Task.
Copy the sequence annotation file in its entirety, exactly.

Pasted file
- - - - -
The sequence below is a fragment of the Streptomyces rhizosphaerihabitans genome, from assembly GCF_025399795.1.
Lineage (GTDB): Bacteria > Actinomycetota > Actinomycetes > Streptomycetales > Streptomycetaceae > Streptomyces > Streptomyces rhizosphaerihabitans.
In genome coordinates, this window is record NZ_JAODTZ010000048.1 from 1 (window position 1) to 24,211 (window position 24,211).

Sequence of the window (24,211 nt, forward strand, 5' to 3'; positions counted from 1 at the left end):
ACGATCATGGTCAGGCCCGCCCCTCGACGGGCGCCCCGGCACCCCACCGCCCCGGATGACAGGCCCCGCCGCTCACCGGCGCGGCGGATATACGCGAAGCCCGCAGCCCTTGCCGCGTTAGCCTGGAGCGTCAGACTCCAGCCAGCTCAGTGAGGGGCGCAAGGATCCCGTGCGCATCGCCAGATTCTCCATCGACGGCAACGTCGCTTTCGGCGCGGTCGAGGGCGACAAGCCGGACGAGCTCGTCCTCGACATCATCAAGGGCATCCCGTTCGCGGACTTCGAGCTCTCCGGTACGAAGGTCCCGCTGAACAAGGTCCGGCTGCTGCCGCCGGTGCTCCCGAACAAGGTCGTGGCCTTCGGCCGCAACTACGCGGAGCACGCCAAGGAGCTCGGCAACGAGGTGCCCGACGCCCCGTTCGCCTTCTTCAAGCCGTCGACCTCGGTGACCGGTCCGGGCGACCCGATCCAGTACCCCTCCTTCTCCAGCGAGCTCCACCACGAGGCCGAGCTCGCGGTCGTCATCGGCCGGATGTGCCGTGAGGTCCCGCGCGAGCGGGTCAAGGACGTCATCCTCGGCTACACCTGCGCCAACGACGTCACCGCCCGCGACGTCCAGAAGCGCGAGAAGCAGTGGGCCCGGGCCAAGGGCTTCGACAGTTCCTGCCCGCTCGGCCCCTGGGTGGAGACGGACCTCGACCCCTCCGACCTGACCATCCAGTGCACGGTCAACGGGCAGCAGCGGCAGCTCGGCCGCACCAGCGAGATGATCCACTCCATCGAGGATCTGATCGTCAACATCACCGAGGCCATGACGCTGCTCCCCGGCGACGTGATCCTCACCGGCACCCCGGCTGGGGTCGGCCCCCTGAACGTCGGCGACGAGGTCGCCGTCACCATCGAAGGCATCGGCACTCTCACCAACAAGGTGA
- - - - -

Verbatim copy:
The sequence below is a fragment of the Streptomyces rhizosphaerihabitans genome, from assembly GCF_025399795.1.
Lineage (GTDB): Bacteria > Actinomycetota > Actinomycetes > Streptomycetales > Streptomycetaceae > Streptomyces > Streptomyces rhizosphaerihabitans.
In genome coordinates, this window is record NZ_JAODTZ010000048.1 from 1 (window position 1) to 24,211 (window position 24,211).

Sequence of the window (24,211 nt, forward strand, 5' to 3'; positions counted from 1 at the left end):
ACGATCATGGTCAGGCCCGCCCCTCGACGGGCGCCCCGGCACCCCACCGCCCCGGATGACAGGCCCCGCCGCTCACCGGCGCGGCGGATATACGCGAAGCCCGCAGCCCTTGCCGCGTTAGCCTGGAGCGTCAGACTCCAGCCAGCTCAGTGAGGGGCGCAAGGATCCCGTGCGCATCGCCAGATTCTCCATCGACGGCAACGTCGCTTTCGGCGCGGTCGAGGGCGACAAGCCGGACGAGCTCGTCCTCGACATCATCAAGGGCATCCCGTTCGCGGACTTCGAGCTCTCCGGTACGAAGGTCCCGCTGAACAAGGTCCGGCTGCTGCCGCCGGTGCTCCCGAACAAGGTCGTGGCCTTCGGCCGCAACTACGCGGAGCACGCCAAGGAGCTCGGCAACGAGGTGCCCGACGCCCCGTTCGCCTTCTTCAAGCCGTCGACCTCGGTGACCGGTCCGGGCGACCCGATCCAGTACCCCTCCTTCTCCAGCGAGCTCCACCACGAGGCCGAGCTCGCGGTCGTCATCGGCCGGATGTGCCGTGAGGTCCCGCGCGAGCGGGTCAAGGACGTCATCCTCGGCTACACCTGCGCCAACGACGTCACCGCCCGCGACGTCCAGAAGCGCGAGAAGCAGTGGGCCCGGGCCAAGGGCTTCGACAGTTCCTGCCCGCTCGGCCCCTGGGTGGAGACGGACCTCGACCCCTCCGACCTGACCATCCAGTGCACGGTCAACGGGCAGCAGCGGCAGCTCGGCCGCACCAGCGAGATGATCCACTCCATCGAGGATCTGATCGTCAACATCACCGAGGCCATGACGCTGCTCCCCGGCGACGTGATCCTCACCGGCACCCCGGCTGGGGTCGGCCCCCTGAACGTCGGCGACGAGGTCGCCGTCACCATCGAAGGCATCGGCACTCTCACCAACAAGGTGA